Consumer packaging specialist Andrew Streeter believes a new PET wine bottle for Portuguese brand Monte Dos Amigos can rival glass in a way that previous attempts have not.
Streeter, who is packaging innovations director at Datamonitor and director of packaging innovations firm CPS International, said the new bottle (pictured above to right of standard glass bottle) skilfully used structure, graphics and positioning to look like an ordinary wine bottle at first glance.
Its shape, glossy surface and traditional green tint, allied with graphics and positioning, Streeter explained, indicated a reliable wine with a shape similar to the Bordeaux shoulder, and that of southern European wine bottles generally.
The bottle is the same height as a standard 750ml glass bottle but with a subtle softening in the shoulder to maximize width, which is where the major size difference to glass is.
Apes the shape of glass
Streeter told BeverageDaily.com that the bottle was not an industry first, but was very well executed, “mimicking all the aspects of glass and extra catches, with a screw closure, positioning and the graphic design”.
How important did Streeter think it was for a PET wine package – on sale for €4.49 ($5.88) in Belgium – to copy the traditional glass wine bottle shape?
“It’s because this example trades on the wine bottle so well and then adds more like being able to take the knocks, unpretentious, re-closable, keenly priced and so on that it really adds value without having a commodity persona.”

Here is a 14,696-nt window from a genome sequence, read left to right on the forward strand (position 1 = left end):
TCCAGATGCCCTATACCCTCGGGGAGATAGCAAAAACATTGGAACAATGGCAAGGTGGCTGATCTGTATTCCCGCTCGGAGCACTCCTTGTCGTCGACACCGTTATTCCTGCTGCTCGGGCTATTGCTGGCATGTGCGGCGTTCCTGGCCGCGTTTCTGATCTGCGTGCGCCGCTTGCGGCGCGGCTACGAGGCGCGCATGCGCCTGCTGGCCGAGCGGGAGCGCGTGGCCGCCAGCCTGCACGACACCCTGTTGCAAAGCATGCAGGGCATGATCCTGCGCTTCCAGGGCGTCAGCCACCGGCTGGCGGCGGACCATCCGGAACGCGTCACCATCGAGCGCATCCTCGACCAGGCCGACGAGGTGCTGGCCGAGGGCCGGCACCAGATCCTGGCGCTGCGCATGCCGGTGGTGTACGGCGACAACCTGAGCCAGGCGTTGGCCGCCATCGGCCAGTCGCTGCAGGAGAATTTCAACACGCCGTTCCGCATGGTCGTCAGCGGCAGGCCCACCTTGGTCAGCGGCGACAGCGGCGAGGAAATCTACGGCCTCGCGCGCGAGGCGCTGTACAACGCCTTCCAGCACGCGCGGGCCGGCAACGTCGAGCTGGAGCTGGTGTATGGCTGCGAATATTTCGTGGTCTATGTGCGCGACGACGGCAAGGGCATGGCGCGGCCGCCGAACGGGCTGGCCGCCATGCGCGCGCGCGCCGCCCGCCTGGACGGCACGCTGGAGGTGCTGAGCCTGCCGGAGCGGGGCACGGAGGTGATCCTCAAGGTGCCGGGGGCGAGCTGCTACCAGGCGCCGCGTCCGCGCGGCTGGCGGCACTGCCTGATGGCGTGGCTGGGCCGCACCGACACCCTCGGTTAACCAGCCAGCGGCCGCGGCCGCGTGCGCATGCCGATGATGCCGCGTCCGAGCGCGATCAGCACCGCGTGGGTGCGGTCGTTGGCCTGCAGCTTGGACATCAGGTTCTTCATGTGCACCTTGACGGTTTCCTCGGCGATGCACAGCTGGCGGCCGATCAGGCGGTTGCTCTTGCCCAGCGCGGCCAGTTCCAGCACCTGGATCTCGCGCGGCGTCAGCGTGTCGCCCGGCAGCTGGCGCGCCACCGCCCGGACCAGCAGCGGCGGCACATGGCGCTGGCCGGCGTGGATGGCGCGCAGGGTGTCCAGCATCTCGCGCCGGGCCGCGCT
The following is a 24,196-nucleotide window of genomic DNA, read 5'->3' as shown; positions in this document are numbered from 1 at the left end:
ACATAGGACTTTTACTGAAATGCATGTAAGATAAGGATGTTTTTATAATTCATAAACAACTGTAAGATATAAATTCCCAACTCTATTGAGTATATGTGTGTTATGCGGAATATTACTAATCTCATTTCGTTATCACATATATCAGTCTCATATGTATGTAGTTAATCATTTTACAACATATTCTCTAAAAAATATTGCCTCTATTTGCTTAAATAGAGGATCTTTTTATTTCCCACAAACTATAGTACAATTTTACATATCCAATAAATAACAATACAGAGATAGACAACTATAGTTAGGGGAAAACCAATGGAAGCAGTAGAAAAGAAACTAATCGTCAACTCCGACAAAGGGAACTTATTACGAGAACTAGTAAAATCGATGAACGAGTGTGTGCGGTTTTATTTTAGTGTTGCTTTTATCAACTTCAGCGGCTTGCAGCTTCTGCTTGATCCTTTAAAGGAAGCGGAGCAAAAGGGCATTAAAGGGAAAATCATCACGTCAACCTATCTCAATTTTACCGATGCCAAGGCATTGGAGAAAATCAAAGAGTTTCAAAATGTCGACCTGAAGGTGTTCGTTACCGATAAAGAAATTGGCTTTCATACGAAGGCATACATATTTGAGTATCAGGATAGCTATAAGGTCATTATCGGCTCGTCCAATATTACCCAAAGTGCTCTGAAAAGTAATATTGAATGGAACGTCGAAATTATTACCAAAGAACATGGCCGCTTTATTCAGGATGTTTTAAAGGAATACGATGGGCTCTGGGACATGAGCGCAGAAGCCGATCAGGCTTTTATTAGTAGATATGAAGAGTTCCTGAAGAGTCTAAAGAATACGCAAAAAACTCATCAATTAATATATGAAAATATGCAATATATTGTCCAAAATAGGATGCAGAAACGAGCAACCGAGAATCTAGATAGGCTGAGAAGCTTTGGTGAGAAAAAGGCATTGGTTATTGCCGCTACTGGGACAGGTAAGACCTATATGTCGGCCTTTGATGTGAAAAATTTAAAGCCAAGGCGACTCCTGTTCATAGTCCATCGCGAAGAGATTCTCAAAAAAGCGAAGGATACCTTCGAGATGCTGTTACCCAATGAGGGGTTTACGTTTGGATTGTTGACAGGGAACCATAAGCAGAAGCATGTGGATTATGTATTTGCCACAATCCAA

He added that liquid cartons, for example, were very convenient but had a "utility heritage".
Appeal to younger audience
Did Streeter see such PET launches as another way for wine to lend itself more mainstream popular appeal and, especially, attract a younger audience?
“It’s sort of straight and honest, nothing pretentious and ideal for barbeques and picnics. This has to appeal to younger audiences, on the go and because of its design – trading on the wine bottle. ‘The silvers’ would not be adverse I suspect, either, in an outdoors recreational scenario.”
Did Streeter see shelf life as an issue for wine packaged into PET rather than glass, in terms of preserving the drink's organoleptic qualities, and would such a solution naturally be multi-layered?
“I think it must be multi-layered. Shelf life is an issue but I see the whole positioning as implied reasonable short shelf products, you would not lay down this (PET bottle) wine but buy and drink,” he replied.